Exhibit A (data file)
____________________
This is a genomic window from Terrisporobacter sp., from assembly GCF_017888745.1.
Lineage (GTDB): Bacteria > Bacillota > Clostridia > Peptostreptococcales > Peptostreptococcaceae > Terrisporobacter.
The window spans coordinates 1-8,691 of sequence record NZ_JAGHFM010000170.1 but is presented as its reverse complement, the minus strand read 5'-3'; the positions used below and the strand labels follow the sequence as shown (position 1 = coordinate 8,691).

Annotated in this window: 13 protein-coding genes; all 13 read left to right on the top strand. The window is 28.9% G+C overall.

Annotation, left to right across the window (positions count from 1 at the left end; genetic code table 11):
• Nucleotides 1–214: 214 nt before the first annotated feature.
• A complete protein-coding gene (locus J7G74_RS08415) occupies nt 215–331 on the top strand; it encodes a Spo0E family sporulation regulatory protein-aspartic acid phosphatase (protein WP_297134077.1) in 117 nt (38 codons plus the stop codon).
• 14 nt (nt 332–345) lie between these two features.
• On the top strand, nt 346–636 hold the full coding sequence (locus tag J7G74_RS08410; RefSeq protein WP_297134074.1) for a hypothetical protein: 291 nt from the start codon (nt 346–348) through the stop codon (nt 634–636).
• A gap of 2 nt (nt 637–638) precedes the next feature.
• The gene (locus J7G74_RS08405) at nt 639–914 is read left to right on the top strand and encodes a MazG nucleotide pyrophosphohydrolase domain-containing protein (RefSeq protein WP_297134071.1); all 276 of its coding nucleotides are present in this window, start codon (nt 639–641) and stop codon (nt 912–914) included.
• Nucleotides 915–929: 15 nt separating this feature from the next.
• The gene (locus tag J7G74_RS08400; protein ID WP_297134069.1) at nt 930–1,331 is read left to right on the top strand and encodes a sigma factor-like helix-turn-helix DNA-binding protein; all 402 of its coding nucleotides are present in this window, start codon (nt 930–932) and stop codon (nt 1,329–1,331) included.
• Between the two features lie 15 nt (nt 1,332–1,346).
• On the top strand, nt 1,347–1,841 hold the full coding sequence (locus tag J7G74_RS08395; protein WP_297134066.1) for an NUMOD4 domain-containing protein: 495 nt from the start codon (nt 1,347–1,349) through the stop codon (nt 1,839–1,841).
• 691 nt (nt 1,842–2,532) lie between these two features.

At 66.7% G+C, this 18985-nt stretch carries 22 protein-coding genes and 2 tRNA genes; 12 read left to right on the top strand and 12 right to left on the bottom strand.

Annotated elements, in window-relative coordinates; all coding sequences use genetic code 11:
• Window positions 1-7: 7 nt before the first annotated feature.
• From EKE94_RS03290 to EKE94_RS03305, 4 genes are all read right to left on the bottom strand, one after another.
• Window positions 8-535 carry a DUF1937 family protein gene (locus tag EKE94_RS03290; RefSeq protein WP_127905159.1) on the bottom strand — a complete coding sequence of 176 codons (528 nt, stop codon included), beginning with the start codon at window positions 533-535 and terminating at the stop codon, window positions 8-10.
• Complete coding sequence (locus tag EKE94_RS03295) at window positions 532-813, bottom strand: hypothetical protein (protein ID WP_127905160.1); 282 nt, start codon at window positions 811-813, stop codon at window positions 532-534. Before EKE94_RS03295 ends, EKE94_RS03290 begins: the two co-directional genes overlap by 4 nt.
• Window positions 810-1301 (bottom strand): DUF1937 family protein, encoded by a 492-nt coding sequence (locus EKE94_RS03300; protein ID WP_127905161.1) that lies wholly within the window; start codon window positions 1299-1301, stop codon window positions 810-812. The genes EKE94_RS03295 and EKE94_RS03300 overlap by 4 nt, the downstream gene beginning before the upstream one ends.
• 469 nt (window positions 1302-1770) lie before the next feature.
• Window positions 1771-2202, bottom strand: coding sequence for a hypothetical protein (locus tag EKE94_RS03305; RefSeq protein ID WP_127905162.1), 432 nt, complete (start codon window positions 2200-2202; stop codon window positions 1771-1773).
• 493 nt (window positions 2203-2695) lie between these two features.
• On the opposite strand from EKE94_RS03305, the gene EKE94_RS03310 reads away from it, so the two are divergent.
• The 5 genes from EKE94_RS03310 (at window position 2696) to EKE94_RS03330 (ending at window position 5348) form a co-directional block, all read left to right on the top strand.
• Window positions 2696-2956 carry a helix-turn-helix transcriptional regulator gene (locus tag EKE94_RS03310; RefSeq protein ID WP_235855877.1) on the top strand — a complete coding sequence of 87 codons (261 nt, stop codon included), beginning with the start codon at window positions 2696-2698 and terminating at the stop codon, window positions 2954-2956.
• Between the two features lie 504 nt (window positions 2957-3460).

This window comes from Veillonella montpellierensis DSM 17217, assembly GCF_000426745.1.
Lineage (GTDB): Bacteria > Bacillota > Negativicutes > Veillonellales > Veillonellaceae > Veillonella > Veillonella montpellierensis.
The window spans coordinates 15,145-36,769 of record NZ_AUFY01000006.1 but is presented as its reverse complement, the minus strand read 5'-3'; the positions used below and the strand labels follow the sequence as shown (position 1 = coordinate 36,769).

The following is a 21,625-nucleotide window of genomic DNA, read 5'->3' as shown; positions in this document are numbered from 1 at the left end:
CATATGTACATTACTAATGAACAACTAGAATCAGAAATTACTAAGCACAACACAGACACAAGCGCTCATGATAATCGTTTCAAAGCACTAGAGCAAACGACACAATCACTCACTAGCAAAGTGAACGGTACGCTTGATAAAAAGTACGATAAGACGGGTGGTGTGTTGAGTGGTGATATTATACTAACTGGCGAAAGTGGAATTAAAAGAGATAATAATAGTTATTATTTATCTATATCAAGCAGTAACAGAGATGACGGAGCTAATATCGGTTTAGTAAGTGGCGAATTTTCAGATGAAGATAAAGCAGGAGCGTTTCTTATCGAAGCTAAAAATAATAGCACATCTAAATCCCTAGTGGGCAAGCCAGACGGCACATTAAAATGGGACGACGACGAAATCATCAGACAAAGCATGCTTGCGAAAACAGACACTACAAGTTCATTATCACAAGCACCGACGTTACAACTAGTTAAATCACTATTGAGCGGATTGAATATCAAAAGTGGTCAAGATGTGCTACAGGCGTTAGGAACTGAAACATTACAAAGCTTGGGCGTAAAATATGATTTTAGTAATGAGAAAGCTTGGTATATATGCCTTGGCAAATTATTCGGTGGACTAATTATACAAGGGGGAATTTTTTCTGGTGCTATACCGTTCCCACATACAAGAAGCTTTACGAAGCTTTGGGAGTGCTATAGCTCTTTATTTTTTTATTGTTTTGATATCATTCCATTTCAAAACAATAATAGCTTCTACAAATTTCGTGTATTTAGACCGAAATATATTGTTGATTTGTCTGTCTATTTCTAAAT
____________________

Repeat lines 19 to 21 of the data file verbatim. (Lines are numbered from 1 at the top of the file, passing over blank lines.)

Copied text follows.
• Window positions 1-7: 7 nt before the first annotated feature.
• From EKE94_RS03290 to EKE94_RS03305, 4 genes are all read right to left on the bottom strand, one after another.
• Window positions 8-535 carry a DUF1937 family protein gene (locus tag EKE94_RS03290; RefSeq protein WP_127905159.1) on the bottom strand — a complete coding sequence of 176 codons (528 nt, stop codon included), beginning with the start codon at window positions 533-535 and terminating at the stop codon, window positions 8-10.